Part I: Ontology: The Identity Theory and Functionalism:.

Introduction.

Behaviorism.

1. Excerpt from About Behaviorism: B. F. Skinner.

The Identity Theory and Machine Functionalism.

2. Is Consciousness a Brain Process?: U. T. Place.

Causal and Functionalist Views.

3. The Causal Theory of Mind: D. M. Armstrong.

4. The Nature of Mental States: Hilary Putnam.

5. Troubles with Functionalism (excerpt): Ned Block.

Anomalous Monism.

6. Mental Events: Donald Davidson.

Homuncular and Teleological Functionalism.

7. The Continuity of Levels of Nature: William G. Lycan.

Part II: Intentionality:.

Introduction.

Psychosemantics.

8. Information and Representation: Jerry A. Fodor.

9. Biosemantics: Ruth Garrett Millikan.

10. A Guide to Naturalizing Semantics (excerpt): Barry Loewer.

Other Approaches to Intentionality.

11. Modality, Normativity, and Intentionality: Robert Brandom.

Part III: The Computational Theory of Mind and Artificial Intelligence.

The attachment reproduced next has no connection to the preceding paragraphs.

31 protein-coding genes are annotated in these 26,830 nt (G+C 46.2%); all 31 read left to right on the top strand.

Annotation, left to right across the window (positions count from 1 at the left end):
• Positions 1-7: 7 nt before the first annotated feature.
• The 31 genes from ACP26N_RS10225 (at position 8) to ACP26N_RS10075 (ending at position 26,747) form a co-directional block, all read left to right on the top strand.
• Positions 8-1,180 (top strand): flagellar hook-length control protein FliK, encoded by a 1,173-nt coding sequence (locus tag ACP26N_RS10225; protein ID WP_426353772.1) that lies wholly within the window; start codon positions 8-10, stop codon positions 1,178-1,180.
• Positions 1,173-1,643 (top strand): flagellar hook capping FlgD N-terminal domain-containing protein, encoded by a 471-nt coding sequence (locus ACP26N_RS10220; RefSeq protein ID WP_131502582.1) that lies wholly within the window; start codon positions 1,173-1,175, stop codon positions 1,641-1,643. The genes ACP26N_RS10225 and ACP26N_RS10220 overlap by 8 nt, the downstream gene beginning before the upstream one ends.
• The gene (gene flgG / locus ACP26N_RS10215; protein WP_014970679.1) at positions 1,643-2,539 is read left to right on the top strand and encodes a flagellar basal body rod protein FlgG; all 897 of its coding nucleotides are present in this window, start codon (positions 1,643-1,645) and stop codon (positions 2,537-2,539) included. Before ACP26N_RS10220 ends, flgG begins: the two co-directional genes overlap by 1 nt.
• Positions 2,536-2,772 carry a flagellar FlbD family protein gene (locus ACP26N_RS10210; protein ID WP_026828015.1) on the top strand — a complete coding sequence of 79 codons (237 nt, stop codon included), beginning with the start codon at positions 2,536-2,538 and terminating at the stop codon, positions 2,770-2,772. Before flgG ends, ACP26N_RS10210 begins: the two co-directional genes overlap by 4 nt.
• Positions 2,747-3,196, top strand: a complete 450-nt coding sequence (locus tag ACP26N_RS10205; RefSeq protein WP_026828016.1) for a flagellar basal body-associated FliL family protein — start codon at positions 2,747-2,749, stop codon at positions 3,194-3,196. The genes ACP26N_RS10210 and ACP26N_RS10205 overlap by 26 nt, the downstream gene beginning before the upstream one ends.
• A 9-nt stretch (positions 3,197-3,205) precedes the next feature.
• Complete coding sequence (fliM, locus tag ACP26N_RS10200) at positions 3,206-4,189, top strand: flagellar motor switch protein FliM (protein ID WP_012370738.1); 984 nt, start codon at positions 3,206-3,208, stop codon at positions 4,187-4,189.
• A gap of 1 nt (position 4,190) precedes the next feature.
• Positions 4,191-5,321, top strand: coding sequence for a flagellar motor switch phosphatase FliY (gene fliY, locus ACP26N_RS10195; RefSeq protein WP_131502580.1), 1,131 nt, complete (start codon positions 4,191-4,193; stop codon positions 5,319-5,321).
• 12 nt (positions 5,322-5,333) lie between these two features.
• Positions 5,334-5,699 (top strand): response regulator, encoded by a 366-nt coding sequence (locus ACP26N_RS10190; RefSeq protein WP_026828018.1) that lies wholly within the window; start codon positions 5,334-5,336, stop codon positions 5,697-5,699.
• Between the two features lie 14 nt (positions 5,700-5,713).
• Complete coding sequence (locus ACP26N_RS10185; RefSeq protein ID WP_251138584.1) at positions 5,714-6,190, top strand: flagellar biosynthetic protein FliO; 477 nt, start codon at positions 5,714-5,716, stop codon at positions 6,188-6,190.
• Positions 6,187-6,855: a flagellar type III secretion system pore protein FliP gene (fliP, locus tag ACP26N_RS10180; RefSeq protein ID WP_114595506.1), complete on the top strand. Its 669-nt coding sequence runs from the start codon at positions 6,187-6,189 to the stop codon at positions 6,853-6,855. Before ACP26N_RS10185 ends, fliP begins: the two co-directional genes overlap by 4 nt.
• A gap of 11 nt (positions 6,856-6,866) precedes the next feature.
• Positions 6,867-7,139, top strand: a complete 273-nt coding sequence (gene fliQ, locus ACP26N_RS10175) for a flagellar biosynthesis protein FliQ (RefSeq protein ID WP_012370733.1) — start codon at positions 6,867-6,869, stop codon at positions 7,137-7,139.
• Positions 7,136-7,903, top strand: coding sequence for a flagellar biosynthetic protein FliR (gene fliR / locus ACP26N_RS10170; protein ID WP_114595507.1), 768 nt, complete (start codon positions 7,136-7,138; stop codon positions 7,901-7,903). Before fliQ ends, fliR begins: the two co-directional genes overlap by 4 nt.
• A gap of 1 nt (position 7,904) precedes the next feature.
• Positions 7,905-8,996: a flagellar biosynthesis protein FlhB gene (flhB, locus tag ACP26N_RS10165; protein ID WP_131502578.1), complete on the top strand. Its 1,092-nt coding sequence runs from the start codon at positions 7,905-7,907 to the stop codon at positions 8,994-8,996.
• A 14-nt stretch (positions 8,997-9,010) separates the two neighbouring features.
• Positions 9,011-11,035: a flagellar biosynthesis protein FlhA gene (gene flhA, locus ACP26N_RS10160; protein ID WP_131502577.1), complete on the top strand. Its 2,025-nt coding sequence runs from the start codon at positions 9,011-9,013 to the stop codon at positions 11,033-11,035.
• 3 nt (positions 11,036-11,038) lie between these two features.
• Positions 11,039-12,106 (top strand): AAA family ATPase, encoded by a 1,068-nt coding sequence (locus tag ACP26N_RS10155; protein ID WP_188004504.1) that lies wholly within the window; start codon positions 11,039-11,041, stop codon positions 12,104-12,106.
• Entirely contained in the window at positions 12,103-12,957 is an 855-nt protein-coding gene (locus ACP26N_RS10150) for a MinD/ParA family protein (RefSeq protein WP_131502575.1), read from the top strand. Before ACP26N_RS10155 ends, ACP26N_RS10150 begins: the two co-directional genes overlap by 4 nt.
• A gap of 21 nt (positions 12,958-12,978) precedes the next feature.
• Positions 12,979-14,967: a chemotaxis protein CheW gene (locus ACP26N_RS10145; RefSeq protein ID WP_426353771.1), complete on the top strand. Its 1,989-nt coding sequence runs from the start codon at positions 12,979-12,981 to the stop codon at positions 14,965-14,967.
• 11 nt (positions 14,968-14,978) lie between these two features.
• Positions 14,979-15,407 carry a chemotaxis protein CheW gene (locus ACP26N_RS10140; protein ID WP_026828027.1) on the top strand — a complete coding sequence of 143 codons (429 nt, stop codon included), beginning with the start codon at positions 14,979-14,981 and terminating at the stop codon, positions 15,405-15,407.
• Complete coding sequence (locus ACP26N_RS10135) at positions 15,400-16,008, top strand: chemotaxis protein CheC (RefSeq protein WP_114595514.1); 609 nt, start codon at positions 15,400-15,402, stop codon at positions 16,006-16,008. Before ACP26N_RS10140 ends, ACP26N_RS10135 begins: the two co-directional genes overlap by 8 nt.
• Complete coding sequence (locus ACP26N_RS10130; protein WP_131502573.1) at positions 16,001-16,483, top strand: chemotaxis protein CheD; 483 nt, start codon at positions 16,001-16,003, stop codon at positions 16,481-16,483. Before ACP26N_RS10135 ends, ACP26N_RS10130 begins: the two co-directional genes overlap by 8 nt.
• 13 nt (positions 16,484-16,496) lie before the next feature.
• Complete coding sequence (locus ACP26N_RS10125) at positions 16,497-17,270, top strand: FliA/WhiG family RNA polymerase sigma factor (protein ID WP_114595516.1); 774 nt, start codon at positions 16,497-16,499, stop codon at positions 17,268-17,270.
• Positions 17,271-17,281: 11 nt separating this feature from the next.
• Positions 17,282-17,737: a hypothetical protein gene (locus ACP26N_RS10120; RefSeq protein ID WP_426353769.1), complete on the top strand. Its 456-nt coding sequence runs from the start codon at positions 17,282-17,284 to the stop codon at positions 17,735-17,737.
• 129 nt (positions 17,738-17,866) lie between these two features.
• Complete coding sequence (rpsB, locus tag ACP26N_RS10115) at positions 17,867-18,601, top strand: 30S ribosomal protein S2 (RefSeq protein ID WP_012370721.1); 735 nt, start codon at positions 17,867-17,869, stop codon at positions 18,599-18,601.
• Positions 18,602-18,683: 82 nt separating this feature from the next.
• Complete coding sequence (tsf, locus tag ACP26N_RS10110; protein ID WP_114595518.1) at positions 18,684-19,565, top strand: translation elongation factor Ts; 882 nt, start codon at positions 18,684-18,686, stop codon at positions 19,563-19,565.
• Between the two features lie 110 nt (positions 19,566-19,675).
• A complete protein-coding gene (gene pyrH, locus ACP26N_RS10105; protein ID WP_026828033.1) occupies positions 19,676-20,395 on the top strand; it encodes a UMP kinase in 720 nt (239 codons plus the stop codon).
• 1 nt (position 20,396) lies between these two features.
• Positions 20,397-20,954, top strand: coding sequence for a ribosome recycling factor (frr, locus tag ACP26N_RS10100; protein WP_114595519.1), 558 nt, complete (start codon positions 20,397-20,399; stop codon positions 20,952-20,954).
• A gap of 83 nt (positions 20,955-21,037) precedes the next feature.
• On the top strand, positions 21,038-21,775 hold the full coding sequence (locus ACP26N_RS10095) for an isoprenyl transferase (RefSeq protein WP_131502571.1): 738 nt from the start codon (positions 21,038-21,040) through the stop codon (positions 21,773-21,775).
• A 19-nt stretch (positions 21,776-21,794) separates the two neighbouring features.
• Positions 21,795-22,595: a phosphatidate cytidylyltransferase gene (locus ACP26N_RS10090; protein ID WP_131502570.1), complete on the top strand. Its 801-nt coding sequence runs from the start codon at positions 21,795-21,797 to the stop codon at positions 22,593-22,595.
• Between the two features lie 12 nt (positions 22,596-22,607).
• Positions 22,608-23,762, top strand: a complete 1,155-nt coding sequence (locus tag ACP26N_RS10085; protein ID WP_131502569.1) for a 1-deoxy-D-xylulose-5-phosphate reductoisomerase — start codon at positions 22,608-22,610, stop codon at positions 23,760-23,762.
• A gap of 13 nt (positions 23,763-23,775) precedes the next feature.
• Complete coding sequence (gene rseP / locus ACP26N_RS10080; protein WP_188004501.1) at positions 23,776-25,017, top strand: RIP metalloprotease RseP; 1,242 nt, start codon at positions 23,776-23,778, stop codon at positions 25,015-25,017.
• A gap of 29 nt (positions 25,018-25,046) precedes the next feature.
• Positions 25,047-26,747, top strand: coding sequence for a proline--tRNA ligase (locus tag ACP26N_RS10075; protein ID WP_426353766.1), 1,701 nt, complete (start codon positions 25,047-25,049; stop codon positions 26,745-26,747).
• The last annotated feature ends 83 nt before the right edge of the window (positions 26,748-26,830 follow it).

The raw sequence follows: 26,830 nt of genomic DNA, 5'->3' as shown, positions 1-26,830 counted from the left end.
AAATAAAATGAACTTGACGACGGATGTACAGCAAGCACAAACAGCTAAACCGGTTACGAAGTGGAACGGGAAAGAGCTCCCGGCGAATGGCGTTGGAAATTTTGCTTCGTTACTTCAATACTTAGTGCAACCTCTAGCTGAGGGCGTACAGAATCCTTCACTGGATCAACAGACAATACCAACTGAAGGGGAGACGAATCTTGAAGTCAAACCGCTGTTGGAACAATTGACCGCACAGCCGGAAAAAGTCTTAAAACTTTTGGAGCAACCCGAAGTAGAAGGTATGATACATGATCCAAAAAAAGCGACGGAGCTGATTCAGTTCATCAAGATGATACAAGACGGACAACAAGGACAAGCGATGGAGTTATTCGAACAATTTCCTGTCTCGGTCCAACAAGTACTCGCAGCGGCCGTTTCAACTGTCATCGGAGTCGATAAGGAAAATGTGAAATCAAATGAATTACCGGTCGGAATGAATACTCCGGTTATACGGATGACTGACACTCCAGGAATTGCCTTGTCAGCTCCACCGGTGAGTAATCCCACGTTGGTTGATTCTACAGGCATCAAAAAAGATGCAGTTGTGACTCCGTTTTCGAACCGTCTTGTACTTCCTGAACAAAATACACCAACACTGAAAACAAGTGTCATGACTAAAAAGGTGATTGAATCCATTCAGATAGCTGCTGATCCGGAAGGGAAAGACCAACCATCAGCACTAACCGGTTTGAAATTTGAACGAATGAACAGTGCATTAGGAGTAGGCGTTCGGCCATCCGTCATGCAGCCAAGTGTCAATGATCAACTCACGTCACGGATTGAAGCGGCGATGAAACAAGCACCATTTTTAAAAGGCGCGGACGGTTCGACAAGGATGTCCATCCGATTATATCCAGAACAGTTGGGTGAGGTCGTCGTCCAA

Introduction.

The Language of Thought and Computationalism.

12. Why There Has to Be and How There Could Be a Private Language: Jerry A. Fodor.

13. Which Language Do We Think With?: Peter Carruthers.

Artificial Intelligence.

14. Semantic Engines: An Introduction to Mind Design: John Haugeland.

15. Can Computers Think?: John R. Searle.

Part IV: Eliminativism, Neurophilosophy, and Anti-Representationalism.

Introduction.

Eliminativism.

16. Eliminative Materialism and the Propositional Attitudes: Paul M. Churchland.

Connectionism.

17. Neural Representation and Neural Computation: Patricia Smith Churchland and Terrence Sejnowski.